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V. melinus

Quince monitor

About

Health

Captive monitors health problems most of the time are direct result of improper husbandry and neglect. Observant keeper with good attention to husbandry details will be able to notice changes in animal health and provide with timely veterinary care and adjustments.

Healthy Varanus melinus:

  • Alert
  • Fast
  • Lean
  • Inquisitive
  • Good muscle tone
  • Good appetite
  • Skittish(yes it is perfectly normal)
  • High activity levels
  • Clear, piercing and intelligent eye sight
  • Regular defecation

Unhealthy Varanus melinus:

  • Slow
  • Sluggish
  • Limp
  • Bloated
  • Low activity
  • Bad appetite, food refusal
  • Forced breathing with clicking noise
  • “Empty” eye sight
  • Not passing feces
All these symptoms need immediate veterinary attention.

Most common health issues in captive Quince monitors:

Thermal burns. Usually happen with bad heating devices (halogen bulbs, ceramic emitters) placement or malfunction. Minor ones are treated with diluted Betadine(povidone-iodine), Epson or tabletop salt solution as a healing agent and triple antibiotic ointment. Vet visit is required if conditions worsen and wounds are not getting healed. Heating devices should be repositioned so monitor either does not have interest in reaching them, or can’t reach them at all.

Minor mechanical injuries. Cuts, scrapes, minor wounds, tail end injuries, claw injuries. Usually happen during high activity and may happen due some errors in cage design(open slits may catch monitor lizard toes or tail). Treated as above with diluted Betadine, Epson salt and ointment. Vet visit is required if conditions worsen. Cage design has to be updated to reduce chance of it happening again. Should carefully approach skittish animal.

Major injuries, large wounds, broken bones and tail. Require professional veterinary care.

Stuck shed. Caused by low humidity, lack of access to aquatic features. Accumulated stuck shed prevents blood flow to body extremities and may lead to loss of toes, tail and other body parts. Easily avoided by providing necessary humidity levels and visually checking the animal during daily interactions. Treated by soaking animal in warm water, gently massaging stuck pieces away.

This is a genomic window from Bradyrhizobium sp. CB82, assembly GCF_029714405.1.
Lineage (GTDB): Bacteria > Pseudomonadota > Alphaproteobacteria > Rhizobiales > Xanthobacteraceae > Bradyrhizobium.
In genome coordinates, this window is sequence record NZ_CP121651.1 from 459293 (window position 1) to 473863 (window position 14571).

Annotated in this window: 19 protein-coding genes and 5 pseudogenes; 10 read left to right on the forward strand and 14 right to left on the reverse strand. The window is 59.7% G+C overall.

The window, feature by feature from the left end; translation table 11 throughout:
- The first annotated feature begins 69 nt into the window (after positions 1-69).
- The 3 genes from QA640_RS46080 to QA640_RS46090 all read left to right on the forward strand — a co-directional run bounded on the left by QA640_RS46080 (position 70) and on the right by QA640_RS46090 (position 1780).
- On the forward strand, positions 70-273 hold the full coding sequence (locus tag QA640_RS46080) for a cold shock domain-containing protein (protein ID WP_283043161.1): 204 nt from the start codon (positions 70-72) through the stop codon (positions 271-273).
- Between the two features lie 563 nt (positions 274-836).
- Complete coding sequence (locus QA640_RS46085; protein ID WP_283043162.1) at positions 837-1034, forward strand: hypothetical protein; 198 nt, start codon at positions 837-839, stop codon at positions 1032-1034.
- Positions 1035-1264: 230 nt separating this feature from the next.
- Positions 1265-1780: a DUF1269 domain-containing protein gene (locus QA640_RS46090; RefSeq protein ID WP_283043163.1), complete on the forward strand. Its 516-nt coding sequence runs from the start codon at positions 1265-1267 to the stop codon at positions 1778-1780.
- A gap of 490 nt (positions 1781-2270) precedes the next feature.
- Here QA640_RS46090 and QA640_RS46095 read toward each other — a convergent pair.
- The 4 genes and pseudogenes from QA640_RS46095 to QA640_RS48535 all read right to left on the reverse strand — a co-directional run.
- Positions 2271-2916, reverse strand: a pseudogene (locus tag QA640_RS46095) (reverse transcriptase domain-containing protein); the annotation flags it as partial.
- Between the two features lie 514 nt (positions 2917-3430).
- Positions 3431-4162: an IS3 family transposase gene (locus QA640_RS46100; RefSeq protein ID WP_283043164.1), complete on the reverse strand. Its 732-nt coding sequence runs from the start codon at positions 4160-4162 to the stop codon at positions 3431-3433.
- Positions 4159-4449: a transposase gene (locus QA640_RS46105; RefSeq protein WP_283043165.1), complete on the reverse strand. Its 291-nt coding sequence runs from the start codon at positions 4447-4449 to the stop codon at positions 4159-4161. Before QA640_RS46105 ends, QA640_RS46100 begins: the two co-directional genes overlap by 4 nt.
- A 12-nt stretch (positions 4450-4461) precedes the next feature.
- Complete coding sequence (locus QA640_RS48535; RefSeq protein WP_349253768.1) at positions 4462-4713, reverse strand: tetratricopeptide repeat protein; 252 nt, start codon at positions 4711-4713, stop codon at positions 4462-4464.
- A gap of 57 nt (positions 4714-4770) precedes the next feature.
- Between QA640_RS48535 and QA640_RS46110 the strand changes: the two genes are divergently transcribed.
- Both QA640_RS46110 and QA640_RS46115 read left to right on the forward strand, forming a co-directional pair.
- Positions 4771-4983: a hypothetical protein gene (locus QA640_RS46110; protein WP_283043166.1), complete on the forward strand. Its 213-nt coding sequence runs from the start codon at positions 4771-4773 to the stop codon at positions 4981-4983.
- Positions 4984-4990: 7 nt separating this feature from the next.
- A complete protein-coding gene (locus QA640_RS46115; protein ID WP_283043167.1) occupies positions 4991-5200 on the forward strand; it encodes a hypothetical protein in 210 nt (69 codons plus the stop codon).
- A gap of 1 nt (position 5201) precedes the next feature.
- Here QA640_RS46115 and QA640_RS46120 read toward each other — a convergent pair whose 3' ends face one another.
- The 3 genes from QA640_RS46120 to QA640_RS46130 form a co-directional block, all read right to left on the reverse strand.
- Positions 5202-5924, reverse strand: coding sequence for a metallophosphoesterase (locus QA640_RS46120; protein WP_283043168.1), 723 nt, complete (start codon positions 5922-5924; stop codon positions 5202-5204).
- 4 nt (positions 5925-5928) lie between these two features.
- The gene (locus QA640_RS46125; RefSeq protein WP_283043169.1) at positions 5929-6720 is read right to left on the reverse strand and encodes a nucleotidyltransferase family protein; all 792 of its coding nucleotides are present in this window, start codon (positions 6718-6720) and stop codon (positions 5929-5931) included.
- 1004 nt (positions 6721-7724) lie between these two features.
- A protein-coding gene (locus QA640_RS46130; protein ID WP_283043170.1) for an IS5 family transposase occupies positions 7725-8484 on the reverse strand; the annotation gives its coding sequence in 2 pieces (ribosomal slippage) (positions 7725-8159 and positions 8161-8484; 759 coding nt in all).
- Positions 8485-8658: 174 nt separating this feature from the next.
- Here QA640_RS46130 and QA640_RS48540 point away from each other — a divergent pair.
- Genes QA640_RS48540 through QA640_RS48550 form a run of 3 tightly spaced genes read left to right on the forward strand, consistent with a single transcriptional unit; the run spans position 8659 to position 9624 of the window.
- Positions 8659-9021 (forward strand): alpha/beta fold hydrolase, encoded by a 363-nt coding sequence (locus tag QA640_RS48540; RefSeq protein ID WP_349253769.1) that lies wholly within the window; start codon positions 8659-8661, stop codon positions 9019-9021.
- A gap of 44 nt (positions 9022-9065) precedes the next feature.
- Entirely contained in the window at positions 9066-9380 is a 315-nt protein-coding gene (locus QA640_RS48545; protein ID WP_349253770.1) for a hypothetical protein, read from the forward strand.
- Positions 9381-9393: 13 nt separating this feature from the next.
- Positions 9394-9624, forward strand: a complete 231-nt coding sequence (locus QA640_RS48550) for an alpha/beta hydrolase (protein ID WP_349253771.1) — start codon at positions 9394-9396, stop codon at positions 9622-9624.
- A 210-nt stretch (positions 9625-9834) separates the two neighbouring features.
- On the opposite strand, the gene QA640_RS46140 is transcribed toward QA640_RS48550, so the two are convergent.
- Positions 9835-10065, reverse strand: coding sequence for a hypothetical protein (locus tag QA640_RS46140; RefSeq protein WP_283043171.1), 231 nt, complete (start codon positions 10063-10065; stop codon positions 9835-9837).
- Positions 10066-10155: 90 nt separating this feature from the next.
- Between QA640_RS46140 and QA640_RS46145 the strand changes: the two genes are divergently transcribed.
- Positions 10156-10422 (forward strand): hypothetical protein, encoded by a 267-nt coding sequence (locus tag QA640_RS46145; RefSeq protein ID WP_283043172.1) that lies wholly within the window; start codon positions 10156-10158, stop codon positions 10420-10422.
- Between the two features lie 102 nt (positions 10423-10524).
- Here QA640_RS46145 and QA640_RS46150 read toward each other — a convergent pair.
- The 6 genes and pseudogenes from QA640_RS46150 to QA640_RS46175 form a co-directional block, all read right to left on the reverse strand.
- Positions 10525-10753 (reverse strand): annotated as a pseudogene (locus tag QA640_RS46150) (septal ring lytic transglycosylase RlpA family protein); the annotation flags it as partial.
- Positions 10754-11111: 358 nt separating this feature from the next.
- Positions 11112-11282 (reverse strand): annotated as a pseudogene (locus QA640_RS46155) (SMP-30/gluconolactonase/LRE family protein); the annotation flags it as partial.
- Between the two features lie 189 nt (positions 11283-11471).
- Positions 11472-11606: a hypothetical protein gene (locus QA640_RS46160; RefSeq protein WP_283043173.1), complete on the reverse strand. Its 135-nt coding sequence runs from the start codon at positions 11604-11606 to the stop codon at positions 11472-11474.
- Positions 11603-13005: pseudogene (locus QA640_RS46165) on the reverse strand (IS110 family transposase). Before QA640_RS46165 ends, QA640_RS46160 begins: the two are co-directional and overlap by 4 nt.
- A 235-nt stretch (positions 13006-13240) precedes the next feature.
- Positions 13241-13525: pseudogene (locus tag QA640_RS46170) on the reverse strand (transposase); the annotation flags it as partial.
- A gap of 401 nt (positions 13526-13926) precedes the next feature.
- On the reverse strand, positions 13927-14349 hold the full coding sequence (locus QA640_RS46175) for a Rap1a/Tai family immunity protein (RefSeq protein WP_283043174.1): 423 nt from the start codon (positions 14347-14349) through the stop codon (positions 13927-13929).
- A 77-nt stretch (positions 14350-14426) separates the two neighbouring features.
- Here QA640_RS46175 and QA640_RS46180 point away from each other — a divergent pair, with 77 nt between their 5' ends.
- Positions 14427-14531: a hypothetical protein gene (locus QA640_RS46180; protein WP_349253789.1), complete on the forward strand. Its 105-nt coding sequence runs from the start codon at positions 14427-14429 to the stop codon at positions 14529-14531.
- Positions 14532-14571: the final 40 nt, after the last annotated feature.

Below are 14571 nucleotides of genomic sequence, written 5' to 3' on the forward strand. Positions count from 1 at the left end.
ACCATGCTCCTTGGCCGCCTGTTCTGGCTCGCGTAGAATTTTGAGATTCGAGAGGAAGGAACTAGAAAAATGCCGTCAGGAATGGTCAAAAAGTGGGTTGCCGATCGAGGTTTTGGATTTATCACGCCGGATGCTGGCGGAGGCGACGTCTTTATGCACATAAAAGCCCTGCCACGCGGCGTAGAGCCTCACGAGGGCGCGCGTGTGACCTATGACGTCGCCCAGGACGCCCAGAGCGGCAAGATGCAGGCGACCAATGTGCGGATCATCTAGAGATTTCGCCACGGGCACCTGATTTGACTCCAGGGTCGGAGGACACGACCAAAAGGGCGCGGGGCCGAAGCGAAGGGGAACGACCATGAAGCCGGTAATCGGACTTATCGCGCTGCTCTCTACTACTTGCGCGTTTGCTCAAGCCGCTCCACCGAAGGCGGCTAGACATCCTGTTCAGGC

Parasites. Normal condition for wild-caught animals. May also be introduced with some food items. Require regular fecal exams and prescription drugs if found positive. May lead to serious health complications if untreated.

Obesity. Complex problem that involves unhealthy non varied diet, overfeeding, low basking temperatures, lack of available activity. Treated with reducing food intake, introducing healthier and leaner whole food items, addressing temperature issues and promotion of activity.

Impaction. Complex problem that involves dehydration, low temperatures, wrong food items. Very serious issue that prevents animal from defecating. Requires immediate veterinary attention.

Upper respiratory infection. Forced breathing, clicking noises, mucus coming from nostrils or mouth. Happens mostly due to low basking and ambient temperatures, exposing animal to cold environment, reduced immune system due to stress. Requires veterinary care.

Metabolic bone disease. Caused by imbalance of calcium and phosphorus in the body and vitamin D3 deficiency. Mostly due to poor diet. Signs of MBD include limping, bowed legs, lumps along spine, softened lower jaw, cloacal prolapse, difficulties moving. Requires vet visit to diagnose and treat. If not treated in a fast timely manner may leave animal with deformed bones for the rest of its life.

Gout. Disease caused by improper metabolism and excretion of urates, leading to precipitation of urate crystals in tissues. Mostly caused by improper husbandry, low humidity levels and low animal hydration. Requires vet attention. The most effective treatment is prevention and good husbandry.

This concludes the notes on captive Quince monitor husbandry.
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